‘Rookie move, Mr Speaker!’ Opposition questions 10-minute rush to close budget debate during their absence
By Kamal Haynes, BVI News Staff
Some members of the Opposition have said they believe the recent decision by the Speaker of the House of Assembly to close last Friday’s budget debate session without having an actual debate was ‘amateur’.
Others suggested that the Andrew Fahie-led government, of which the Speaker Julian Willock is a supporter, may have had malicious intentions against the Opposition at the time.
The five-member Opposition made their sentiments known during a media conference on Monday, December 16. The conference was reportedly aimed at ‘bringing clarity’ to what transpired in the morning session of the budget debate where four Opposition members were absent.
Realising that the majority of the opposition was absent, the Speaker closed the debate within an approximate 15 minutes of opening it. Third District Representative Julian Fraser labelled the Speaker’s actions as “rookie”.
“Procedurally, the Speaker did everything right. However, I consider it to be a rookie indiscretion by closing down the debate for something as important as the budget, and knowing the challenges that we went through with the budget process, it was wrong to have done what they were trying to do,” Fraser stated.
“The reason I used the term rookie is because I’ve been there, and I’ve seen similar instances. I’ve been there where I’ve seen a former speaker in a budget situation recess to the following day because the Leader of the Opposition wasn’t there … The government knew exactly what we were doing. The government could have done exactly the same thing that this [previous] government did by deciding to recess the House to the following day so that everyone can participate.”
Many other options were available
Agreeing with Fraser, Opposition Leader Marlon Penn said he believes there were many other courses of action which could have been taken by Speaker Willock.
According to Penn, the budget debate session for the 2020 fiscal year began around 10:50 am. He said by the time he arrived in the House 10 minutes later, the debate was over and had advanced to the private ‘committee stage’ of the proceedings.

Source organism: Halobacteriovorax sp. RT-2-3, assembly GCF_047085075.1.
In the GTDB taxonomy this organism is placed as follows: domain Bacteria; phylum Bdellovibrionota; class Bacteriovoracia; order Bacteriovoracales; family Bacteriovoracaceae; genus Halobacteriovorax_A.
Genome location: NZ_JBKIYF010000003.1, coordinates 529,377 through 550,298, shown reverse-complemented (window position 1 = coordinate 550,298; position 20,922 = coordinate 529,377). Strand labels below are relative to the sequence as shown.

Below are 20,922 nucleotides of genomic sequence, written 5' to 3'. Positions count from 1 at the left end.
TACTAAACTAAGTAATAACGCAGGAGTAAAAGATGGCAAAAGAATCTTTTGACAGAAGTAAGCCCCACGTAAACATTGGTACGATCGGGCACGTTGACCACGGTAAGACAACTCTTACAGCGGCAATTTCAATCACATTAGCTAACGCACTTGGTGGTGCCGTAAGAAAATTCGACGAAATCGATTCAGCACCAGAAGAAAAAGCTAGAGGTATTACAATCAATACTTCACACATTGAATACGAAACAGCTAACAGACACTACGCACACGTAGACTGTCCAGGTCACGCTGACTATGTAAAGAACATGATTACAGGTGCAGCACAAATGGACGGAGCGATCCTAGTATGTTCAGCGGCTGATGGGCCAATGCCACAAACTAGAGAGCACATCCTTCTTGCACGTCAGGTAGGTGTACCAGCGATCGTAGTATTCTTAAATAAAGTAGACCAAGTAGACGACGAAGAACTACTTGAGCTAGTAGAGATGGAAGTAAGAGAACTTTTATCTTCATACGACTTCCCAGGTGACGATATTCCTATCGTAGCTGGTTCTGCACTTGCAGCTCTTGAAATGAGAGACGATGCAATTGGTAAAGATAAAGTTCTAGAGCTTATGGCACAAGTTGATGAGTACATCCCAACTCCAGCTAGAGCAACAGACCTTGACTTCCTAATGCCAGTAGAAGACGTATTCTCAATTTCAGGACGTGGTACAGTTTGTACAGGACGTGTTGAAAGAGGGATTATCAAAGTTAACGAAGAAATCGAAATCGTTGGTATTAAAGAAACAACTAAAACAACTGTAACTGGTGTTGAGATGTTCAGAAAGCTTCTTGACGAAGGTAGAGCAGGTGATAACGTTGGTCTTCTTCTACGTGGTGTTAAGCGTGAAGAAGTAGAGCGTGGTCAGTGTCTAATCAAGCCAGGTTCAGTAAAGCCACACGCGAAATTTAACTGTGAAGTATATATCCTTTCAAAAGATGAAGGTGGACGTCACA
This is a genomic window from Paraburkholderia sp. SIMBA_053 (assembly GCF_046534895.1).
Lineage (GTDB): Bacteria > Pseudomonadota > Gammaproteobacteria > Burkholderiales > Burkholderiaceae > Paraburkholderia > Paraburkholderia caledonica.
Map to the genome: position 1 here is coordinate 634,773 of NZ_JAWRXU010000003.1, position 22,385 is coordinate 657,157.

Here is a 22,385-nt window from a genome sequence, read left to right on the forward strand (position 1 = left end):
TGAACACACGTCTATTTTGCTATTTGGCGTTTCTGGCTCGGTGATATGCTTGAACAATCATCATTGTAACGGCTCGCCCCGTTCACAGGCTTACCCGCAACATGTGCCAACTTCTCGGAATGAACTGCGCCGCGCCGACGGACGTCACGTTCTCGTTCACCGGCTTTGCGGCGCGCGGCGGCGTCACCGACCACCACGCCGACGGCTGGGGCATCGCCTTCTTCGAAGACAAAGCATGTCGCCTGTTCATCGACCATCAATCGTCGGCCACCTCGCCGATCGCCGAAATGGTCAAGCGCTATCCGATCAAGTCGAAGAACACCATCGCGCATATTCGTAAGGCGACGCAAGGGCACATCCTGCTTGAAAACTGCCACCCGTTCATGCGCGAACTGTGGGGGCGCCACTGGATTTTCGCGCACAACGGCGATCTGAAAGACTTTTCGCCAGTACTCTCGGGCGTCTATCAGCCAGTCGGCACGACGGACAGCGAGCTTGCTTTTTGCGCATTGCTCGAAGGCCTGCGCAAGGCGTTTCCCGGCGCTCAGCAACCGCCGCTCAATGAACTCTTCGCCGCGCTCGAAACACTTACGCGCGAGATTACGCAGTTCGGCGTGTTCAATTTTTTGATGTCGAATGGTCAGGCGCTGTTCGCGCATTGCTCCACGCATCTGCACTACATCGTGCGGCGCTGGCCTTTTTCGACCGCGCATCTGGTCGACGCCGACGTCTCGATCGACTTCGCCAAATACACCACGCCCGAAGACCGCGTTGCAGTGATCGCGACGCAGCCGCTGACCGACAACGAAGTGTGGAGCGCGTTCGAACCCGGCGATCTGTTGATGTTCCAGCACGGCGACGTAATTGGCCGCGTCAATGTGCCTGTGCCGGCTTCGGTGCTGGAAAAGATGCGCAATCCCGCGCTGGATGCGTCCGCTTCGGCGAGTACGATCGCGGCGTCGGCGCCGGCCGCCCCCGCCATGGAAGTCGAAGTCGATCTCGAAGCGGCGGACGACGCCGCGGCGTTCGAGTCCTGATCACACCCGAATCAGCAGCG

“I thought the Speaker acted in bad taste in rapping up the process. Several things could have happened. He could have called a recess, especially after I personally called the Speaker in the morning telling him of my intent to be there because I had a hospital emergency, and I said I would not be there no later than 11 o’clock and I was there 11 o’clock on the dot.”
Speaker failed to inform members of late arrival
Penn further said that it was later brought to his attention that Speaker Willock did not inform the other members of the House of his intended late arrival. He said he believed the debate session may not have closed without the parliamentary Opposition’s input if Premier Andrew Fahie was made aware.
“I believe if the Premier knew that, he would have not allowed that to happen … because I don’t see him being so irrational or irresponsible in the process and the fact that the Speaker knew that and never communicated that to the Premier was very unfortunate from my point of view. So it suggests to me that something sinister was afoot in the entire process,” Penn stated.
“… Especially after we waited for three-and-a-half hours on Thursday for the members of the government to show up [and] for the very Speaker who wasn’t present until three-and-a-half hours later and he couldn’t wait 10 minutes for members of the Opposition,” Penn added.
Hidden agenda by government/no ministers spoke
Meanwhile, Fourth District Representative Mark Vanterpool said he believes the government had a hidden agenda in its ‘rush’ to get the debate process concluded without any government minister actually speaking on their respective ministries.
“It is not only the Opposition who should debate the budget. The ministers, especially in government, should explain what the budget is about as it relates to their ministries, and the backbenchers need to be involved also. So, to open a budget debate on Friday and close it immediately without the ministers elucidating what the budget speaks to the ministries really suggests that there was something sinister,” Vanterpool stated.
He further said that had the Opposition not taken the stance to get the debate session reinstated, the public would not have heard from the various ministers during the budget debate.
“Once the Opposition members spoke, all of a sudden, all ministers could speak. Why is it they couldn’t speak before the budget was closed down. So it tells you that they may have been something sinister, in my opinion,” Vanterpool reiterated.
Following the end of the morning session, the House reopened and Premier Fahie moved a motion to reinstate the budget debate session to allow the Opposition to make their contributions.
Penn said he later discovered that Speaker Willock had been adamant for the debate not to be reinstated to accommodate the Opposition members.
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